Malta currently has the lowest inflation rate among all EU countries, according to Eurostat data released just days ago.
On the 18th of August Eurostat published its monthly release on inflation. On its first page, the European statisticians report that “the lowest annual rates were registered in Malta (0.3%), Greece (0.7%) and Italy (1.0%)”. To give some context, Eurostat also reports that “the highest annual rates were recorded in Estonia (4.9%), Poland and Hungary (both 4.7%)”. The average across the EU was 2.5%.
In another official publication, published on the same day as Eurostat, the National Statistics Office published a news release on inflation in July. Once again, the NSO publishes a chart that shows that, if anything, in the last two years inflation has been in free-fall, reducing from 1.7% to 0.3%.
Malta currently has the lowest inflation rate among all EU countries.
Yet according to the PN news outlet, Net News, the burden of inflation on families is rising. The day before the EU statistical arm published its release, the Nationalist Party’s media arm published an article claiming that the burden of the inflation rate on families was rising. The article’s main proof for this claim was that several persons had talked with Net News to argue that inflation is accelerating.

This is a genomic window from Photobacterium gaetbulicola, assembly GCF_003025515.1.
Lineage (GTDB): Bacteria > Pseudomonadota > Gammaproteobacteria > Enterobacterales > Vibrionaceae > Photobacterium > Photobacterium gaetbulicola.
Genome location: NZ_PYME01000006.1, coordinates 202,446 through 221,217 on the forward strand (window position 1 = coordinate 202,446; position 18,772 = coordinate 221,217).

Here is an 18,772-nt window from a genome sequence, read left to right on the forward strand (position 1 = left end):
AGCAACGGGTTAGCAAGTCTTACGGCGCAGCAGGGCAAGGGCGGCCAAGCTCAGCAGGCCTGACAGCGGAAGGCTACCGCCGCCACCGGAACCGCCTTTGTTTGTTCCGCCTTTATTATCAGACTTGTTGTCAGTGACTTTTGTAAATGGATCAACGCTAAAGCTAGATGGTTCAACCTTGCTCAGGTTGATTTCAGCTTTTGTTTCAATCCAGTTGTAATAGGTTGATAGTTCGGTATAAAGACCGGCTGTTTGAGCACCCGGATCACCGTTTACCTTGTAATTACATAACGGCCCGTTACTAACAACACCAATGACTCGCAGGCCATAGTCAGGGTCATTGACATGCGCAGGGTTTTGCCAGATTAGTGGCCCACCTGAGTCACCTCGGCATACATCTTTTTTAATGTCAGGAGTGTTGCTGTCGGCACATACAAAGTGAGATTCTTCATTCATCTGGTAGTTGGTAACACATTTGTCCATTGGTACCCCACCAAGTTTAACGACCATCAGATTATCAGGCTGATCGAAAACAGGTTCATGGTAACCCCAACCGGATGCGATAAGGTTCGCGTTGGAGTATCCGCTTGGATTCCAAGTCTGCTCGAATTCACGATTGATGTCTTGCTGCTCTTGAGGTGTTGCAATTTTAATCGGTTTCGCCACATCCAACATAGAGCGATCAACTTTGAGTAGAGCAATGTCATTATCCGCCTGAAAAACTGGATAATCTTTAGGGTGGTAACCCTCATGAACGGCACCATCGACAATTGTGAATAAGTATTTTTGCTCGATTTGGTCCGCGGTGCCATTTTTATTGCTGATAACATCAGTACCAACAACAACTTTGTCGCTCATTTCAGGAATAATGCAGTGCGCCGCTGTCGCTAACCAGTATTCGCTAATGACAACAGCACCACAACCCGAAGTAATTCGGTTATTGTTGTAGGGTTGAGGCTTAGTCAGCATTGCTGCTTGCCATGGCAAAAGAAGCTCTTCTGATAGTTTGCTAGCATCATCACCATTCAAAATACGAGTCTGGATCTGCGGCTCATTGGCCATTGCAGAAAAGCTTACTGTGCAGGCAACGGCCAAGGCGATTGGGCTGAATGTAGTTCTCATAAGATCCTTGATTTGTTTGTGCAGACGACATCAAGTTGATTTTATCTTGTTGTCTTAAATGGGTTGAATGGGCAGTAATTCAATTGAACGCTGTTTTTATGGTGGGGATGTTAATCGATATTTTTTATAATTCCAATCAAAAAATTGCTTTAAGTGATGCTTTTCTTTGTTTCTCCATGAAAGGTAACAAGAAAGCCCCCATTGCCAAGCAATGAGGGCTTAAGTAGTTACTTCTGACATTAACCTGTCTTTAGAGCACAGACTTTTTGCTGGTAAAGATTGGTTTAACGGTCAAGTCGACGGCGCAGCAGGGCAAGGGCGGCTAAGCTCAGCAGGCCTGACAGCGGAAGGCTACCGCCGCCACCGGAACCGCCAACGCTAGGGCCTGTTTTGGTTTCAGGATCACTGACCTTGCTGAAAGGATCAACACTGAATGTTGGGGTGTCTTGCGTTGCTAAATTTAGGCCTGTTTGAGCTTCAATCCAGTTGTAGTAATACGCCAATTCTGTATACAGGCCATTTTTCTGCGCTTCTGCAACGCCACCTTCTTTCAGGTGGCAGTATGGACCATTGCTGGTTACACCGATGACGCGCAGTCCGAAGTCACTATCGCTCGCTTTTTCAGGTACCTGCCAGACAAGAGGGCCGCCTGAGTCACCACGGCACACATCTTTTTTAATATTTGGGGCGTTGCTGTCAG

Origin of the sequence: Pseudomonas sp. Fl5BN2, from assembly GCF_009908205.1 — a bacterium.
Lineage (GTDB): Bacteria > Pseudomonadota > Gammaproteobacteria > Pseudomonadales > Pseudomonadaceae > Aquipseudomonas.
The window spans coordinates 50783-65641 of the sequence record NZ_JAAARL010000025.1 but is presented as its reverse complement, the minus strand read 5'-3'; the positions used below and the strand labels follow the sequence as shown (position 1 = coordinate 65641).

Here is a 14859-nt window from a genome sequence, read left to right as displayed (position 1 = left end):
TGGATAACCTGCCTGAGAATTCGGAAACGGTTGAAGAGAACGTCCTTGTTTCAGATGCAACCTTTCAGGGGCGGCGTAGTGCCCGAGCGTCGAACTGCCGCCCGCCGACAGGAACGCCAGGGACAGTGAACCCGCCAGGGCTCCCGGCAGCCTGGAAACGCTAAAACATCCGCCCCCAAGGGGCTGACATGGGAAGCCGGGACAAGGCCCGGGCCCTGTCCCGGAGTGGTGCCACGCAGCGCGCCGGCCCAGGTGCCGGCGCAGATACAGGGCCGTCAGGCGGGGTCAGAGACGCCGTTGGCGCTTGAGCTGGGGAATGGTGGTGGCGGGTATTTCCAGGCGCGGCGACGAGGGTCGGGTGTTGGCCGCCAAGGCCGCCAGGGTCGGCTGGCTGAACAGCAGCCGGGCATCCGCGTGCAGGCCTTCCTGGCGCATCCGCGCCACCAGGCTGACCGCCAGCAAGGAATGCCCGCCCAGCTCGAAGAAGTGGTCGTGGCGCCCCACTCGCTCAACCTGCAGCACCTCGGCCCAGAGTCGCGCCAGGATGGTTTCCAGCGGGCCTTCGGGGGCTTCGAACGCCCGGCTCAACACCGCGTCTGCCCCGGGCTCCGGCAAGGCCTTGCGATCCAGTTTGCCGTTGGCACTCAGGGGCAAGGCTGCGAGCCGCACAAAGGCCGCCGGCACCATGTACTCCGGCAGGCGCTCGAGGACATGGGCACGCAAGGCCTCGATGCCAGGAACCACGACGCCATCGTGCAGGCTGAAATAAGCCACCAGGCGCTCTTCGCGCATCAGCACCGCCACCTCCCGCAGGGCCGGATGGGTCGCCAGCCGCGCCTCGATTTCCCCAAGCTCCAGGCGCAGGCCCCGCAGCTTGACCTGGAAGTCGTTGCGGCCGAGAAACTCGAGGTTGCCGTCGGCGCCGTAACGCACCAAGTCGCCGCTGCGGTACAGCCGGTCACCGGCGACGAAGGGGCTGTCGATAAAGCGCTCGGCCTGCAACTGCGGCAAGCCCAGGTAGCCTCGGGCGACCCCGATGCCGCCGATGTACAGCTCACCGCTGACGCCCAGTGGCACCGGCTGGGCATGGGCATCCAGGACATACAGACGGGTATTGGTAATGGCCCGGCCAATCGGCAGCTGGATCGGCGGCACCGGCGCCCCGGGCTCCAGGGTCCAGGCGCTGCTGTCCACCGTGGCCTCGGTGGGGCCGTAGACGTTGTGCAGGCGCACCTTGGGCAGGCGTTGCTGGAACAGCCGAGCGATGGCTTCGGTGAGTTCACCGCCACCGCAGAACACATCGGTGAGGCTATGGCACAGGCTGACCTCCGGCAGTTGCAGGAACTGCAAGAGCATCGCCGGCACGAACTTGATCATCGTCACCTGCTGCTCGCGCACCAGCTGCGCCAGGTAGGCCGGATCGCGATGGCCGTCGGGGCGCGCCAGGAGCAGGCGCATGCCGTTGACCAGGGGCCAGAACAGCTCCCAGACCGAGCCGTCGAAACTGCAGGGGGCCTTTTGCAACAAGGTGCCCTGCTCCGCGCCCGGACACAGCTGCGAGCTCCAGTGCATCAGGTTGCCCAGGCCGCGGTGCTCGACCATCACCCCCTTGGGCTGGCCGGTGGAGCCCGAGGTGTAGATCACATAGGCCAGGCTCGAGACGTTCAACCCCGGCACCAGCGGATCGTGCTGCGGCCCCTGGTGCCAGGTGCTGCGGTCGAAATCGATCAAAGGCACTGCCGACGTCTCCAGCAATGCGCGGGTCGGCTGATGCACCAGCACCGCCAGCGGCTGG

Despite the two official sources, Eurostat and NSO, publishing factual data, on the same day the PN’s partisan news bulettin claims that the NSO data confirms a rise in prices.
For anyone still unconvinced about the lack of veracity in such claims, the Central Bank publishes a series of inflation rates over time. The last time Malta’s inflation rate was 0.3% was in October 2007. In fact, only in that month was the inflation rate in Malta as low as that.
Contrast this with the inflation rate that families were experiencing in December 2008, in the middle of an economic crisis when the Nationalist Party was in government. Then the inflation rate had reached 4.7% – the highest on record in our history. This was caused principally by the rise in utility tariffs that the previous administration had voted for.
One must also keep in mind the current administration’s recovery package over the past year and a half, as the wage supplement and voucher schemes kept people in jobs and a good rate consumption as internal tourism kept growing.
It is in such circumstances that serious journalism, based on facts and analysis, beats the partisan spreading of news in check.